A component plugin module defines a Java component which will be injected into the component system used by your plugin.
The details differ depending on whether you are writing a Plugins1 or Plugins2 plugin.
Components under Plugins1
A component in a Plugins1 plugin will be installed into JIRA's core component manager (PicoContainer).
This means it will be inherently "public", that is available to other plugins to have injected into them.
Note, however, that these other plugins have no way to declare their dependency on your plugin, and so they would just throw errors at runtime if your plugin is unavailable.
A new component is simple to define as follows:
This example here defines a component implementing UserService that is put into the PicoContainer to inject into any other plugin modules. If you include this component module in your plugin, then your other plugin modules can define a constructor with a UserService parameter and this implementation will be provided to your plugin module automatically.
These components allow you to simplify the creation and management of your plugin modules quite a lot.
Components under Plugins2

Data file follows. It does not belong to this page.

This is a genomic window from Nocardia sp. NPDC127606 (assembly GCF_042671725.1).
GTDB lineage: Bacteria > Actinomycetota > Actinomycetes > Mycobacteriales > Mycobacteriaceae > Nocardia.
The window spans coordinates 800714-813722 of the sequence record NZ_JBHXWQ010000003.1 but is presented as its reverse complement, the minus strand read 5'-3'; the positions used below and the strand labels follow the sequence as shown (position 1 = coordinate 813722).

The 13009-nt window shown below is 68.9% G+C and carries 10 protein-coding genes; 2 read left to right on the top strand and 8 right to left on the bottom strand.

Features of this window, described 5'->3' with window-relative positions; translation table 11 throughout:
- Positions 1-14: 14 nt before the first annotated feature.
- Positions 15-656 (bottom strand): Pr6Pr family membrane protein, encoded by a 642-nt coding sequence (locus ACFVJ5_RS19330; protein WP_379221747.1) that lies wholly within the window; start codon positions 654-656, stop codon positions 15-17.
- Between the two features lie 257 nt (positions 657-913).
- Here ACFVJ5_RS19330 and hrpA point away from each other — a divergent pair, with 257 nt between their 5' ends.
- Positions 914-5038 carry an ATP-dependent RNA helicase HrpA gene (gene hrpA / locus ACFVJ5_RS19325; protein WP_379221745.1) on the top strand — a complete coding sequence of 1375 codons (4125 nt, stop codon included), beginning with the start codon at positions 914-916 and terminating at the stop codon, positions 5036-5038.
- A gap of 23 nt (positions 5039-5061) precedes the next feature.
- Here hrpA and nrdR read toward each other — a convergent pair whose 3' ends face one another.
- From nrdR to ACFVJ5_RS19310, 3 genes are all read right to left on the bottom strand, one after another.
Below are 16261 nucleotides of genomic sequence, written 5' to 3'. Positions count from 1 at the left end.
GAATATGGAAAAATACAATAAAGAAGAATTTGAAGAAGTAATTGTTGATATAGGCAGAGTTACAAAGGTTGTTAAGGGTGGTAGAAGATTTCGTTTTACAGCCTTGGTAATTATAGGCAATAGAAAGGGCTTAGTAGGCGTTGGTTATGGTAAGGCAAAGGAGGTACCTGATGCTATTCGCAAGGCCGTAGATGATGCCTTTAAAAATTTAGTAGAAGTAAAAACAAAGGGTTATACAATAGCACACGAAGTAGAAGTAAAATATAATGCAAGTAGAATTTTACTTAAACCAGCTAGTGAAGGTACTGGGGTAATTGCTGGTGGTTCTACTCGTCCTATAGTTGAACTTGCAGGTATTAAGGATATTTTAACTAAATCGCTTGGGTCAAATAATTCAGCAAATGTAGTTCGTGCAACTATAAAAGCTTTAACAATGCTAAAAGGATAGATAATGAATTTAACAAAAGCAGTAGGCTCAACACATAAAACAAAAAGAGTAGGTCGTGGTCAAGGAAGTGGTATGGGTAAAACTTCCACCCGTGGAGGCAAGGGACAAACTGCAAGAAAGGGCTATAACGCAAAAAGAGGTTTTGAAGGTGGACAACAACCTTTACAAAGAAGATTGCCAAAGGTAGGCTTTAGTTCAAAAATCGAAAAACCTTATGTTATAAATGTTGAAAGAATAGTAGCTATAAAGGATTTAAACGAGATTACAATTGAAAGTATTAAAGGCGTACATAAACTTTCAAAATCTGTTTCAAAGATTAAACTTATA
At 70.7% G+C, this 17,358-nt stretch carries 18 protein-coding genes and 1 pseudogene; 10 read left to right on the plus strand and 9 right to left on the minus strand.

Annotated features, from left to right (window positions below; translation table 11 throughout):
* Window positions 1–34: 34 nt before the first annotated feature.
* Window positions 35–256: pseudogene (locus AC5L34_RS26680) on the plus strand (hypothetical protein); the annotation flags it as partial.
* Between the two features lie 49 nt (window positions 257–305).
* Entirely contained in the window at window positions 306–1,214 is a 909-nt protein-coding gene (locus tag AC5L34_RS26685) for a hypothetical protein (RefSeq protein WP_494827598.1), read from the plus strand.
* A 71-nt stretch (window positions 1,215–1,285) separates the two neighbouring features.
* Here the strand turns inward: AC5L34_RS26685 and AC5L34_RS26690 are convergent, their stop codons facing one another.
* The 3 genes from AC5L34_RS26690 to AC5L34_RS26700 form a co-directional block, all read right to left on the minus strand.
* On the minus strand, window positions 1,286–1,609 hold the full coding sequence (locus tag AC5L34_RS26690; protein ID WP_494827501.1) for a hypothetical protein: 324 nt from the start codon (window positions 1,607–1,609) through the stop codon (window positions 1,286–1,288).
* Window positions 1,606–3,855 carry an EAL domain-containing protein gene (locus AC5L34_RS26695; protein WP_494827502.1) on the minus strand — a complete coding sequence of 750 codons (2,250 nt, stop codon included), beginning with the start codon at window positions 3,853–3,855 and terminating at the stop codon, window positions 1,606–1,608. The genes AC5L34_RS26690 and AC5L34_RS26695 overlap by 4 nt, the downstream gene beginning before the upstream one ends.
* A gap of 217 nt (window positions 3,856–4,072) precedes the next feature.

A component in a Plugins2 plugin will be installed into the Spring container for your plugin.
It will be "private" by default. This means classes in your plugin will be able to get that component dependency-injected, but other plugins will not.
However the component can be declared public, which allows other Plugins2 plugins to import a dependency on your component.
See the Plugins2 Component Plugin Module documentation for details.
Replacing core components considered harmful!
A number of plugin developers in the past used Plugins1 Components to replace/override core JIRA components.
This is not guaranteed to work, and can cause subtle problems that would be very difficult to trace even if it "appears" to work.
Additionally, the behaviour can change wildly from version to version because of changes in the startup order of components and component inter-dependencies.